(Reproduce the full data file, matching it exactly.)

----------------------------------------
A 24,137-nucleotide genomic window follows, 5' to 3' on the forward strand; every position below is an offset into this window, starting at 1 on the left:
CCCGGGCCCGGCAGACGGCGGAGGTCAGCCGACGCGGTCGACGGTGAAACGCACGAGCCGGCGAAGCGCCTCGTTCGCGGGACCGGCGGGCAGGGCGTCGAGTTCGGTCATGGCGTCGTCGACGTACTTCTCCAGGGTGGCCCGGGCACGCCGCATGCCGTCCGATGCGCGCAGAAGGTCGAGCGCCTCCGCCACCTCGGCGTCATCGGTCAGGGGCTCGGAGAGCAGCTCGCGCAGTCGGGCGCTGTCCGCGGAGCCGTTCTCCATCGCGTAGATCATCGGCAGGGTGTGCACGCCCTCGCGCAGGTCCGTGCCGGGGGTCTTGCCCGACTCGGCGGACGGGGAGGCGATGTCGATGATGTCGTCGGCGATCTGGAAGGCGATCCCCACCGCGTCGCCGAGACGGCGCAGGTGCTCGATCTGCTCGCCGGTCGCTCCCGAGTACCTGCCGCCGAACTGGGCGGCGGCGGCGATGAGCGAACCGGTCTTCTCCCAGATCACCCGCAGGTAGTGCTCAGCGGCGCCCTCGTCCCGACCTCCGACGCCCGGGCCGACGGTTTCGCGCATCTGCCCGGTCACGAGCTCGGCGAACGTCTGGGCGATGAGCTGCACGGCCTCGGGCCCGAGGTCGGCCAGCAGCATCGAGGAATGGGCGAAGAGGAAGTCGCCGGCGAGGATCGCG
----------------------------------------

A 24,137-nucleotide genomic window follows, 5' to 3' on the forward strand; every position below is an offset into this window, starting at 1 on the left:
CCCGGGCCCGGCAGACGGCGGAGGTCAGCCGACGCGGTCGACGGTGAAACGCACGAGCCGGCGAAGCGCCTCGTTCGCGGGACCGGCGGGCAGGGCGTCGAGTTCGGTCATGGCGTCGTCGACGTACTTCTCCAGGGTGGCCCGGGCACGCCGCATGCCGTCCGATGCGCGCAGAAGGTCGAGCGCCTCCGCCACCTCGGCGTCATCGGTCAGGGGCTCGGAGAGCAGCTCGCGCAGTCGGGCGCTGTCCGCGGAGCCGTTCTCCATCGCGTAGATCATCGGCAGGGTGTGCACGCCCTCGCGCAGGTCCGTGCCGGGGGTCTTGCCCGACTCGGCGGACGGGGAGGCGATGTCGATGATGTCGTCGGCGATCTGGAAGGCGATCCCCACCGCGTCGCCGAGACGGCGCAGGTGCTCGATCTGCTCGCCGGTCGCTCCCGAGTACCTGCCGCCGAACTGGGCGGCGGCGGCGATGAGCGAACCGGTCTTCTCCCAGATCACCCGCAGGTAGTGCTCAGCGGCGCCCTCGTCCCGACCTCCGACGCCCGGGCCGACGGTTTCGCGCATCTGCCCGGTCACGAGCTCGGCGAACGTCTGGGCGATGAGCTGCACGGCCTCGGGCCCGAGGTCGGCCAGCAGCATCGAGGAATGGGCGAAGAGGAAGTCGCCGGCGAGGATCGCG